7.31.2005 9:25am
Assistant (mail):
Because lawyers need something frivolous and expensive to bring it home to their struggling, underpaid secretaries how much they matter compared to a lousy, stinking plastic Halloween ornament.
7.31.2005 9:48am
erp (mail):
Aren't lawyers only supposed to ask questions if they already knew the answer? Or is that only in court? BTW- o/t these comment strings are doing wonders for my hipness, she's the shiznit. I will positively be the first one on my block to use that one.

The answer to the question is, because they can.
7.31.2005 10:57am
Justice Fuller:
Buck Turgidson asks:

"Why does a free-market guy ask questions in puzzlement over the direction a free market is taking?"

Buck, I assume you feel the same way about David Bernstein's many posts about 'irrational' housing prices in Arlington, Virginia?
7.31.2005 1:14pm
Eh Nonymous (mail) (www):
I'm with Buck. And yes, irrational housing prices is a contradiction in terms- unless it really isn't.

A price is dictated, as best as poor little uneducated-in-economics me can understand, by SUPPLY and DEMAND.

These are not "just" bobbleheads, which aren't the cheapest toys on Earth but don't cost $200 to make or buy usually. These are limited edition, highly detailed, extremely specifically individual bobbleheads of supreme court justices, put out by a reputable manufacturer. There's only a few of them; they're hard to get. The supply is limited, although knockoffs are possible, but my guess it that a knockoff would be easily identified (the number is small, they're not fungible, a small detail wrong makes it instantly obvious, the typical purchasers are familiar with counterfeiting and unlikely to engage in it).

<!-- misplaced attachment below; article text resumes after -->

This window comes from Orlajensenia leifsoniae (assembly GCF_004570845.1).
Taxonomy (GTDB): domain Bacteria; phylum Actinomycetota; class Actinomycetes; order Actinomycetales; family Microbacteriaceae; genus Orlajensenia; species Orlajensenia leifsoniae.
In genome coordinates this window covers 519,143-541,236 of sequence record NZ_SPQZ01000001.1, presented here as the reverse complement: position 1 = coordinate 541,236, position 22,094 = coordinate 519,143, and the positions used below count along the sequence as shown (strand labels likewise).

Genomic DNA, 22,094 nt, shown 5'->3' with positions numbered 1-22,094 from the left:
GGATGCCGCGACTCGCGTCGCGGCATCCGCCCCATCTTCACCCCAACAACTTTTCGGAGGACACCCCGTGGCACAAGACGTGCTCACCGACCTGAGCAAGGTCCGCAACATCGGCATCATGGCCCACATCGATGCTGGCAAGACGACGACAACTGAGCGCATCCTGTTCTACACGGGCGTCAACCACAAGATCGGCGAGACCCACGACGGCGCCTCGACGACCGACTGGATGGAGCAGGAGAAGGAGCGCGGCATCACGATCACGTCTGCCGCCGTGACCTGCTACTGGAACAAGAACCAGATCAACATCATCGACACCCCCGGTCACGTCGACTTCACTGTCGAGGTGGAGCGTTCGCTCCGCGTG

In a scarcity situation, with lots of "friendly interest" from people including both poverty-stricken professors and high-powered appellate litigators- think Judge Roberts has one yet?- the price is quite likely to skyrocket, especially on EBay where speculators will see a trend (increasing sales, fanned on by Howard's incessant fixation on them) and jump on said bandwagon.

It would be irrational in a scarcity situation, with a hot collectible commodity (not a beverage or an otherwise quickly-used-and-replaced product, mind you, but a Toy, a Shelf Item for display among one of the most intensely status-oriented professions anywhere), for the price NOT to head north.

People asked me why I was spending time and energy collecting mine (I'm a new subscriber to the Bag). Answer: It's cute, it's mine, I've got it coming to me, and it'll shortly be worth upwards of $200.
7.31.2005 1:31pm
Billy Beck (mail) (www):
Your question, Orin, neatly crystallizes the whole reason why economics, as it currently slouches, is an utterly futile and completely ridiculous enterprise. And the root of this failure can be found in the fact that values are *always* a matter of *individualism*. Anyone who asks, "Of what value?", without the crucial contextual conditioner, "To *whom*?", is bound to fail.
7.31.2005 2:58pm
OrinKerr:
Billy Beck,

I think you're missing the question. I'm not asking a metaphysical question of what value Bobblehead dolls have in the abstract. Rather, I am asking why a decent number of people would rather have a bobblehead doll than $300. Commenters have mentioned several reasons: the people who are buying the dolls have tons of money, the dolls are a limited edition and demand is high, etc. All plausible possibilities.
7.31.2005 3:13pm
Adam Kronfeld (mail):
As someone who (unsuccessfully) bid on several of these bobbleheads at this spring's George Mason University School of Law Association for Public Interest Law Auction I feel I'm eminently qualified to respond to this question. (Which would mark a first in my threeish years of reading VC.)